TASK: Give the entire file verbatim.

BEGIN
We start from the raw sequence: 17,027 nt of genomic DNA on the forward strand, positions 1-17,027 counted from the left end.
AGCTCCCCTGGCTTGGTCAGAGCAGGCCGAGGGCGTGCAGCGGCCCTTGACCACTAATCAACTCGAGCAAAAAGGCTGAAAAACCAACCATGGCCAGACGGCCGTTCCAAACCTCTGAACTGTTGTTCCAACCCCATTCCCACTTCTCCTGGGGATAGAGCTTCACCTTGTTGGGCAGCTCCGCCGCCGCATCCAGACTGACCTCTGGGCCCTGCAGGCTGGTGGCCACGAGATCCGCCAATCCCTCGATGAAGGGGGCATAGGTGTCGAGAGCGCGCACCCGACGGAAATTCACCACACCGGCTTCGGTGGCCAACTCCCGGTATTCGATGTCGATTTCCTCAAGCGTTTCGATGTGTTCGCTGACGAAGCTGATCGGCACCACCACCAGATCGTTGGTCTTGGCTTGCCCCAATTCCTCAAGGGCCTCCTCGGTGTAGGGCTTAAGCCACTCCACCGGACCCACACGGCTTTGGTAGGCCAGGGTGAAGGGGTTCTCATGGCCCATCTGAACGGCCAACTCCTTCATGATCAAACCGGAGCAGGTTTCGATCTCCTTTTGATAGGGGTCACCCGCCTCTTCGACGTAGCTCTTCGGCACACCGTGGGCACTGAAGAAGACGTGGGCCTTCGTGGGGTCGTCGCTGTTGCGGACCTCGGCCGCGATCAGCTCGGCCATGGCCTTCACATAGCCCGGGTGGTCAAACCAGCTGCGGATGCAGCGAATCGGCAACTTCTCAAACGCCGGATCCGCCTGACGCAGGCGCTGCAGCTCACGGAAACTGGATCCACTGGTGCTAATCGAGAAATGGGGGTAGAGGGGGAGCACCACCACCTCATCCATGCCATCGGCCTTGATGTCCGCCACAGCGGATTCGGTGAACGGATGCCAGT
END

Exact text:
We start from the raw sequence: 17,027 nt of genomic DNA on the forward strand, positions 1-17,027 counted from the left end.
AGCTCCCCTGGCTTGGTCAGAGCAGGCCGAGGGCGTGCAGCGGCCCTTGACCACTAATCAACTCGAGCAAAAAGGCTGAAAAACCAACCATGGCCAGACGGCCGTTCCAAACCTCTGAACTGTTGTTCCAACCCCATTCCCACTTCTCCTGGGGATAGAGCTTCACCTTGTTGGGCAGCTCCGCCGCCGCATCCAGACTGACCTCTGGGCCCTGCAGGCTGGTGGCCACGAGATCCGCCAATCCCTCGATGAAGGGGGCATAGGTGTCGAGAGCGCGCACCCGACGGAAATTCACCACACCGGCTTCGGTGGCCAACTCCCGGTATTCGATGTCGATTTCCTCAAGCGTTTCGATGTGTTCGCTGACGAAGCTGATCGGCACCACCACCAGATCGTTGGTCTTGGCTTGCCCCAATTCCTCAAGGGCCTCCTCGGTGTAGGGCTTAAGCCACTCCACCGGACCCACACGGCTTTGGTAGGCCAGGGTGAAGGGGTTCTCATGGCCCATCTGAACGGCCAACTCCTTCATGATCAAACCGGAGCAGGTTTCGATCTCCTTTTGATAGGGGTCACCCGCCTCTTCGACGTAGCTCTTCGGCACACCGTGGGCACTGAAGAAGACGTGGGCCTTCGTGGGGTCGTCGCTGTTGCGGACCTCGGCCGCGATCAGCTCGGCCATGGCCTTCACATAGCCCGGGTGGTCAAACCAGCTGCGGATGCAGCGAATCGGCAACTTCTCAAACGCCGGATCCGCCTGACGCAGGCGCTGCAGCTCACGGAAACTGGATCCACTGGTGCTAATCGAGAAATGGGGGTAGAGGGGGAGCACCACCACCTCATCCATGCCATCGGCCTTGATGTCCGCCACAGCGGATTCGGTGAACGGATGCCAGT